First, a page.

You can only apply for Medicine at four universities through UCAS, but there are 43 Medical Schools in the UK! Find out how to choose the best Med Schools for you, so you can boost your chances of getting shortlisted for interviews.
Doing a Foundation Medicine Course – these are for students (often from widening participation backgrounds) who don’t meet the typical entry requirements for Undergraduate Medicine but still demonstrate academic potential.
Starting a related degree course and then applying to transfer to Medicine – but beware that opportunities to do this are rare.
No matter which pathway you choose, the next thing you need to think about is how you’ll learn Medicine.
Understand The Different Types Of Medicine Courses
There are two different types of courses:
Traditional Courses are when you’re taught in the classroom for the first few pre-clinical years, then move to a clinical setting in year three or four. This is only found at a small number of Med Schools.
Integrated Courses combine classroom and clinical environments from the start, and you’re taught by topic rather than by discipline. In these courses, you’ll find that the teaching is either problem-based, case-based or enquiry-based, or perhaps a mix. Make sure you know what these teaching styles are, and think about what would suit you best.
Intercalated Courses allow you to take a year out to gain a BSc or MSc in a related subject. Depending on the course, this could be optional or compulsory – but it’s not offered by every Med School.
Another key factor in choosing a Medical School is understanding their entry requirements. While academic requirements are consistently high across the board, there are some nuances in how universities view them.
Some Med Schools specify that you need to have studied Biology in years 12 and 13, but others don’t
Some will place more importance on your GCSE grades, while others will look at your A-Level or IB grades more closely
Some won’t consider your grade for a subject like General Studies
It’s also vital to understand admissions tests, because these are often more important than the rest of your application. You’ll likely have to sit the UCAT depending on which Med Schools you decide to apply for – and you need to know how your UCAT score will be used by universities when it comes to shortlisting applicants.
Get To Know Each Med School’s Shortlisting Policy
You need to understand how different Med Schools shortlist applications, so that you’ll know what they’re looking for. Once you’ve met the entry requirements, they will shortlist in a number of ways:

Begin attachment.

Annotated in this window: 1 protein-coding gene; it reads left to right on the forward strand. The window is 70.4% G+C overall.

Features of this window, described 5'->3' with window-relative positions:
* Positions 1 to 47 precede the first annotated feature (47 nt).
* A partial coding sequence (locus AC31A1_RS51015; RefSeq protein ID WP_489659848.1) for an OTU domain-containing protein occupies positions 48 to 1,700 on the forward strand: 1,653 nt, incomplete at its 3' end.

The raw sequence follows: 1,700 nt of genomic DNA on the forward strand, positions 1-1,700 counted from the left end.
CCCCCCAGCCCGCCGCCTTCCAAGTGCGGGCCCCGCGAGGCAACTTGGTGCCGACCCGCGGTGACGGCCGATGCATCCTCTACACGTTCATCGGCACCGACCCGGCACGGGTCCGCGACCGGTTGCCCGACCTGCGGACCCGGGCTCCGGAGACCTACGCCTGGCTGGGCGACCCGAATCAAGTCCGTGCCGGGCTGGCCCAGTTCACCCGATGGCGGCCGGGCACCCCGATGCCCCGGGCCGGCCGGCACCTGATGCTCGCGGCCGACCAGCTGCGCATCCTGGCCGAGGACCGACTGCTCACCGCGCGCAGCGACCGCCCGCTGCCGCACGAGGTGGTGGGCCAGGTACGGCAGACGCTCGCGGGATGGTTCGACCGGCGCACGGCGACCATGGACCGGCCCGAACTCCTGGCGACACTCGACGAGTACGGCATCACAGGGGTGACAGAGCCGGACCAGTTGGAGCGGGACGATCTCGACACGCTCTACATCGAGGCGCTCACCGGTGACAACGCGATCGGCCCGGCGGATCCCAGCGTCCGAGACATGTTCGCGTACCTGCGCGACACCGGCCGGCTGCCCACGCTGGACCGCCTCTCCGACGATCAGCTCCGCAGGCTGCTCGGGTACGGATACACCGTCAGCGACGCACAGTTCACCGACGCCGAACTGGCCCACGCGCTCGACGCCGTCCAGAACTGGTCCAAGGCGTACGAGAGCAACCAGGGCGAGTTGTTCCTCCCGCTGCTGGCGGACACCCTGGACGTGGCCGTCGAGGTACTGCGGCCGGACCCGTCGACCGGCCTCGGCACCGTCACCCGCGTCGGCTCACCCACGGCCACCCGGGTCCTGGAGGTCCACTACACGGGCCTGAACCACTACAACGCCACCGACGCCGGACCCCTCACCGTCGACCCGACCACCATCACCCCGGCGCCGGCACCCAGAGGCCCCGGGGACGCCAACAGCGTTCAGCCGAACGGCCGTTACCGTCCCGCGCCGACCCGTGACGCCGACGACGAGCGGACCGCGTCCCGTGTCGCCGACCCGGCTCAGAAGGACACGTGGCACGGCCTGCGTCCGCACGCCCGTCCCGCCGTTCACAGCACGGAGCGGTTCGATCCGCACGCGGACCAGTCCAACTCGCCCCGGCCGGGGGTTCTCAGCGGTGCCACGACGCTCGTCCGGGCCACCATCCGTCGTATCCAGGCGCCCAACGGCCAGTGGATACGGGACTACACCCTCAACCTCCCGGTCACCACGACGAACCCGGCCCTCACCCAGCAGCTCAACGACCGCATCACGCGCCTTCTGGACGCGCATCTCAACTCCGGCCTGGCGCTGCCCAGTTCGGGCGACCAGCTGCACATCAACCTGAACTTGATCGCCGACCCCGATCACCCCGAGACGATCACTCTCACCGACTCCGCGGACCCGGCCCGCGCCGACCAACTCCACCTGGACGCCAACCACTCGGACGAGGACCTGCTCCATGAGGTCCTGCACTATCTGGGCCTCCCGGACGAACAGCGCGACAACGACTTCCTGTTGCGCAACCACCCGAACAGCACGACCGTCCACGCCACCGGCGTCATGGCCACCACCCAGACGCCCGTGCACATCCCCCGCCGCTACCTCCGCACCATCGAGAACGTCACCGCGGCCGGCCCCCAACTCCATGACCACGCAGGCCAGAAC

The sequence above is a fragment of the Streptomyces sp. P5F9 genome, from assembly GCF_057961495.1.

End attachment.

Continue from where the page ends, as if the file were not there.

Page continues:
Some will rank candidates entirely by their UCAT score – and then invite the top scorers to interview.
Some will assign you points based on your UCAT score, academic achievements and other factors – then rank candidates by their total points and invite those with the most points to interview.
Certain Med Schools will use your Personal Statement to shortlist, whereas others may not even read it.
For many people, the location of the Medical School is as important as the course itself. You may be happier at a campus university, or you may thrive more in a city setting. If you choose a Med School in an area where you can see yourself living happily for 5/6 years, this will be good for your wellbeing and help you to focus on your studies.
It’s also worth thinking about links to hospitals and practical considerations around clinical placements. For example, some Med Schools might need you to travel far or relocate for placements, whereas others may have links with hospitals which are on their doorstep.
Choosing Between Oxford And Cambridge
You can apply to either Oxford or Cambridge – not both.
They both teach Traditional courses. However, Cambridge requires A*A*A at A-Level and Oxford requires A*AA. Cambridge also has more places for Medicine available than Oxford does – around 270 vs 155.
Make a shortlist that takes into account which course structure you prefer, and whether you want a city, campus or collegiate setting. Also think about location, cost and extra-curricular opportunities.
Compare your shortlist using our Medical School Comparison Tool and take note of things like the number of applications to places offered, success rate, and how each school uses the admissions tests.
When you’ve got your UCAT score, check how each UCAT uni handles this – and make sure you haven’t fallen below any cut-off scores.
Try to visit your shortlisted schools – or attend virtual events if you can’t be there in-person. Speak to existing Medical Students about their experiences. See if you can picture yourself there for five or six years.